Much of the time, Eliza is impatient and tending towards rude in the company of the rest of us. The days of indulging Robin’s presence are long gone. She and Gabe may only occasionally suspend low level hostilities to exchange a word about a band. But there remain some times when the teen armour comes off. Several nights each week, Eliza and L lie in bed together watching a programme on L’s lap-top: Strictly, Doctors, Call the Midwife. And twice a week, one of us collects her from gymnastics and she bubbles, chats and jokes in the car home.



Flying to Portugal (or not)

Fear of flying (Gabe’s and Robin’s) meant that the holiday was put out for consultation with the kids at the turn of the year. “We will go somewhere we can reach by train, if you prefer,” they were reassured. Portugal got the go ahead.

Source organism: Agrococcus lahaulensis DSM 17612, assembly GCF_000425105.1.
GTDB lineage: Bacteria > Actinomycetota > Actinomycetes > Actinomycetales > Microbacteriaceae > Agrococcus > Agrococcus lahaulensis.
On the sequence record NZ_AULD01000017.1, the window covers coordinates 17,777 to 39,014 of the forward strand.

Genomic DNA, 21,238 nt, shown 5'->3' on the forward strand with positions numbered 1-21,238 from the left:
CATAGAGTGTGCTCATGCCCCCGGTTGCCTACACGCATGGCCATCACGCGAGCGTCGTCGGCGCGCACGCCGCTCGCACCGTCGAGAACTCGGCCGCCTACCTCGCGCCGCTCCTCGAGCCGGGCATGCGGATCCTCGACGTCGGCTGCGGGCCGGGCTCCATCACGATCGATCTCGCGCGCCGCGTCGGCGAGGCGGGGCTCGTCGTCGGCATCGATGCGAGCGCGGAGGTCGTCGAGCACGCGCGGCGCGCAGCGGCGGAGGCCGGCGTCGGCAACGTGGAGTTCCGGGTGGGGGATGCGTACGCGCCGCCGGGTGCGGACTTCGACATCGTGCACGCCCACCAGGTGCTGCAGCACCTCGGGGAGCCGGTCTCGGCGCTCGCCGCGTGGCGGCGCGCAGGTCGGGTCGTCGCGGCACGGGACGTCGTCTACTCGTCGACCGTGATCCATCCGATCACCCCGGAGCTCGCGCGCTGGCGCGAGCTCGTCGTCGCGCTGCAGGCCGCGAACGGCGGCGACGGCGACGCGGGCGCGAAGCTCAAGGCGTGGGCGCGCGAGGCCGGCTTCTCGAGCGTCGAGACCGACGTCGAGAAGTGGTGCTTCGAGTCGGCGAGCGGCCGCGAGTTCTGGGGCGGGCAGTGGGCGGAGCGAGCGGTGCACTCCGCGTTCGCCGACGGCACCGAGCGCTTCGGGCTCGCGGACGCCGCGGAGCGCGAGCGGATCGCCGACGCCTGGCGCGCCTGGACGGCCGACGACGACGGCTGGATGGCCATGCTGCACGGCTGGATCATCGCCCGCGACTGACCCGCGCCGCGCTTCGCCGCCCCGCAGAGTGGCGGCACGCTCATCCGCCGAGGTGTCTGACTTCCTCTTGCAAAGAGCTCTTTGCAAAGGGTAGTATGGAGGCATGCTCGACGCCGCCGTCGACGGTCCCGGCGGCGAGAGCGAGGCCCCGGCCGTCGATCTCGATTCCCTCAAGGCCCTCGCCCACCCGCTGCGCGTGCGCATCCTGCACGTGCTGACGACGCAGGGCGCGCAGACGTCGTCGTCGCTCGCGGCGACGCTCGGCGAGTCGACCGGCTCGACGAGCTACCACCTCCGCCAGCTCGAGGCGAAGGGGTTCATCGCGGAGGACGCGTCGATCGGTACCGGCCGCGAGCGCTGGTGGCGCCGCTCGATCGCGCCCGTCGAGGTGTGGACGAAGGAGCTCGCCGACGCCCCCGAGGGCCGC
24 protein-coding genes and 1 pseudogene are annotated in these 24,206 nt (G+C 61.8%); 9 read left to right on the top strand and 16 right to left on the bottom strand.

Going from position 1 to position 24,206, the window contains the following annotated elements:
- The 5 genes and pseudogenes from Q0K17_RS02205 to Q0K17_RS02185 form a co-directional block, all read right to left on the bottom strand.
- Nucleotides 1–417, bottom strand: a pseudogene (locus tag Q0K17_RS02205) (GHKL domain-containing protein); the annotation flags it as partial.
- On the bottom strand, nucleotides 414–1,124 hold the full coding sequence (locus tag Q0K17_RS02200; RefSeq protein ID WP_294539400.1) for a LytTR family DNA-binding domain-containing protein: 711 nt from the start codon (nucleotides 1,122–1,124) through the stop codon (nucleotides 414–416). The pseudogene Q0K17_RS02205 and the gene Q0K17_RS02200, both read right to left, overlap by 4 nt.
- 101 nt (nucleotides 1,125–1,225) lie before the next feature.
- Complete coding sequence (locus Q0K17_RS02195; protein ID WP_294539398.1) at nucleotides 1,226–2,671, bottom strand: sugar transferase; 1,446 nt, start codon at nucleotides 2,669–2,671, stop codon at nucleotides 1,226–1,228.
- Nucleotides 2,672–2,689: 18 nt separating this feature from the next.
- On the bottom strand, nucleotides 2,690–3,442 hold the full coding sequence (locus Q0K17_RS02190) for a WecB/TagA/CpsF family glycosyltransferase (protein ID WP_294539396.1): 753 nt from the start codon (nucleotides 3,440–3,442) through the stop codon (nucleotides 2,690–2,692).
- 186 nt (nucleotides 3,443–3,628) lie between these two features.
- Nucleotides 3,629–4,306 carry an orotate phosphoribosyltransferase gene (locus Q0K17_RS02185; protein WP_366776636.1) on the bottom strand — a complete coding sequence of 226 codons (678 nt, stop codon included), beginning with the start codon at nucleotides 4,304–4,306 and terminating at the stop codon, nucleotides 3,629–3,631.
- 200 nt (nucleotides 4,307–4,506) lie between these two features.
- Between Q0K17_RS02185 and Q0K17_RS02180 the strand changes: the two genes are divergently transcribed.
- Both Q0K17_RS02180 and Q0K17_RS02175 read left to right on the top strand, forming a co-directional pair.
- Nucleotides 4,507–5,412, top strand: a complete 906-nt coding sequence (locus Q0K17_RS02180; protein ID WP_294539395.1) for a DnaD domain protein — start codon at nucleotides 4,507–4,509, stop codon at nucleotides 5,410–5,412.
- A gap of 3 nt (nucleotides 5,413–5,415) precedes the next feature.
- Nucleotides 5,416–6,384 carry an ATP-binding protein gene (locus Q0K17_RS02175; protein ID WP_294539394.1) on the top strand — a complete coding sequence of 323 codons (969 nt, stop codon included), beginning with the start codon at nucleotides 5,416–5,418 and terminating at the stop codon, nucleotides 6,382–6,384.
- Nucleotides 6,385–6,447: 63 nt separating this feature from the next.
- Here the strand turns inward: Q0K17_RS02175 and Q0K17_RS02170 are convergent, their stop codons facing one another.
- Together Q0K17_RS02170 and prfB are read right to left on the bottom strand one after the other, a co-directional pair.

In the weeks running up to our departure (the first day after schools broke up for summer), Gabe began to raise objections, in an ‘on and off’ fashion. L and I had a ‘final’ discussion with him on Thursday evening, two days before departure: “tell us now, or never.” He reluctantly agreed. But the agonised discussion recurred the following evening and eventually Gabe opted not to come – if he could stay with his Grandpa, which kindly, at barely two days’ notice, he agreed.

Four of us left on Saturday afternoon for the airport, with Gabe at home awaiting the return from holiday of Auntie S and family, who then took him back to Scotland with them on Monday.

Robin coped with the flight, but was highly anxious before the plane took off, settling once we were airborne and needing to grip L’s hand throughout.